When Should You Poach?

Poaching, which involves one player moving to take a shot that was hit to their partner, is a fairly common technique in pickleball, especially at higher levels of play.

Some picklers rightly assume that poaching can be frustrating to your partner if done indiscriminately. After all, those balls were intended for them and there should be a certain level of trust between both players. However, in high stakes scenarios like tournaments where one player is often heavily targeted (either due to a lower skill level and/or to try and fatigue half of the competition), poaching can be a necessity to avoid burnout.

So when should you make a move to cover your partner? We discuss the best circumstances below:

1) If your partner is out of position.

The best and clearest instance of when you should poach is when your partner is having to really exert themselves to cover their side of the court. Maybe your opponents hit a tricky shot right at your partner’s feet and there’s no way they could recover fast enough to chase after it. The ball was lobbed and they’re facing the wrong way. They’re struggling to follow the ball’s spin. In any of these situations and similar scenarios, if you see the opportunity it’s safe to say you should take it to avoid losing the point.

Shot down the middle

If he’s a rightie, the player in white should normally take this shot. (Credit: Michael and Sherry Martin)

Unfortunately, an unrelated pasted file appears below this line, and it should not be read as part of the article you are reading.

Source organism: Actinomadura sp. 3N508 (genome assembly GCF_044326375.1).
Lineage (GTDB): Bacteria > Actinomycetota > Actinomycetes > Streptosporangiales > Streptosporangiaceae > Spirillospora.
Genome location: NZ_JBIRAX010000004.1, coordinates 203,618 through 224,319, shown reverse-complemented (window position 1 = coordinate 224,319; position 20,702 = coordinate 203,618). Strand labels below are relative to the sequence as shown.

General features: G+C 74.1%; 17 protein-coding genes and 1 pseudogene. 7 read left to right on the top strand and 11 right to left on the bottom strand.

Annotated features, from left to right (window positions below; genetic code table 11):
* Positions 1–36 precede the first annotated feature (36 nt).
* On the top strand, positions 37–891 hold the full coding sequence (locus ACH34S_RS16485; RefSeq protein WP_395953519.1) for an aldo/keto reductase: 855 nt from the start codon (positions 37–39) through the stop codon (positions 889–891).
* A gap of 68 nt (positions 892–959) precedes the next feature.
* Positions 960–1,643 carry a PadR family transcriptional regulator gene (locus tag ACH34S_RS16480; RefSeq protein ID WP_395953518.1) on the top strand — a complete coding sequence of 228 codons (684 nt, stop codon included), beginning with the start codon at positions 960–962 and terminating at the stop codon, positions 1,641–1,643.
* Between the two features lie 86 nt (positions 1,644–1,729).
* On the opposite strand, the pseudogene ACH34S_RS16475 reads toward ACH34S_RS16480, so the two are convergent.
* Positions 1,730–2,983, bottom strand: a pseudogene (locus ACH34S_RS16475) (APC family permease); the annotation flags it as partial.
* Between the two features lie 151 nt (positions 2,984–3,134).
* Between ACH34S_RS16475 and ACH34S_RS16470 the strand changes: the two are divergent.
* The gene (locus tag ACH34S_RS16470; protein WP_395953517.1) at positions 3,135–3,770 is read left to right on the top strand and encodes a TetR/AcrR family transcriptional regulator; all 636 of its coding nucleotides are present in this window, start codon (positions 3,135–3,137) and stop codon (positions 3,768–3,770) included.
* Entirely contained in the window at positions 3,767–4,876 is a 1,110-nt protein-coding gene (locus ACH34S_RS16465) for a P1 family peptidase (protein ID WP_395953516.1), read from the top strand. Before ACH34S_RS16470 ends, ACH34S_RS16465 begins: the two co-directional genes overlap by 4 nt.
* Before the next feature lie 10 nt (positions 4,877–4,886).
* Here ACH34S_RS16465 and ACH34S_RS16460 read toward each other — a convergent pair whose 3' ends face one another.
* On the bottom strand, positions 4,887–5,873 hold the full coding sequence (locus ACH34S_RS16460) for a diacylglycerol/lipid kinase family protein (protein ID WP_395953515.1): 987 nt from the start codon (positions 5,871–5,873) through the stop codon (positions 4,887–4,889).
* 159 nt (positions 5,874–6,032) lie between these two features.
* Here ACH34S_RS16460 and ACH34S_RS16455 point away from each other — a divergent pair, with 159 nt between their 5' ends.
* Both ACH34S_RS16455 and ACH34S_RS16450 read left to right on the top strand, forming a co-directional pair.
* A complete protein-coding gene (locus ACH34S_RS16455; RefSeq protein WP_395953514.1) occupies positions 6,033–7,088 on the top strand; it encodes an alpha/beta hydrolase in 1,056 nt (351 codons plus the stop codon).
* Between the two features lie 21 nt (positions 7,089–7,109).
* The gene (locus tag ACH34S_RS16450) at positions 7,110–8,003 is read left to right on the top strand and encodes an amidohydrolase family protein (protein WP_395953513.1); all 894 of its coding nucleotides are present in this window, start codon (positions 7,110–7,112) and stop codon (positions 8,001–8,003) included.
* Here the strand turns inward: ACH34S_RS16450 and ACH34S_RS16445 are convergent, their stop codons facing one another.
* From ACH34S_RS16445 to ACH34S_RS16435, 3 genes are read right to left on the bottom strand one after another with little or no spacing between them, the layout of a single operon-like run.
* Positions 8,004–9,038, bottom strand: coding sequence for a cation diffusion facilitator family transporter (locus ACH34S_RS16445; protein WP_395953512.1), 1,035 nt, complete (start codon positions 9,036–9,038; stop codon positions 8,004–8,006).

2) If the ball is coming toward your forehand.

It’s easier for most players to hit with their forehand. When you encounter those annoying shots down the middle of the court, or even if the ball is heading slightly to your partner’s side, if your dominant hand is in position then you’ll be able to reach it more easily and return it with more “zing.” The same goes for your partner as well. When you switch sides on the court, try to allow whoever has the “power position” to take advantage of their role, unless either of you has a killer backhand.

3) If your opponents are being consistent.

Has the other team been reliably targeting your partner? It’s tougher to tell what your competition’s plans are at the start of the match, but if it’s obvious they’re trying to wear your partner down, it’s likely time to start drawing some of the heat away from them. Start slipping over to their side and changing up the pace of play in order to throw the other team off their game.

As always, be respectful of your partner and be sure to discuss strategies with them and if they mind you poaching before starting a game. You may find that when you’re the partner under fire, poaching can be a saving grace!

What experiences have you had poaching or being poached, and is it a technique you like to employ during games?

2 thoughts on “When Should You Poach?

  1. I have been poached on to an overwhelming extent by one player and it made it much less fun to play because I started second guessing my own shots. In reality, he wasn’t a much better player than me, but as he started hogging the play, I was really tense in making sure that I made the shots that I did get to take.
    Also, by poaching my shots he was leaving his side of the court wide open and a majority of the points scored by our opponents were shots on his side that no one was covering.

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    • Good points Jay! Players should definitely check what their partner is comfortable with and not attempt to take shots “just because,” especially if it would leave them out of position. That’s defeating poaching’s purpose, which should be to shore up your team’s defenses rather than steal the ball.

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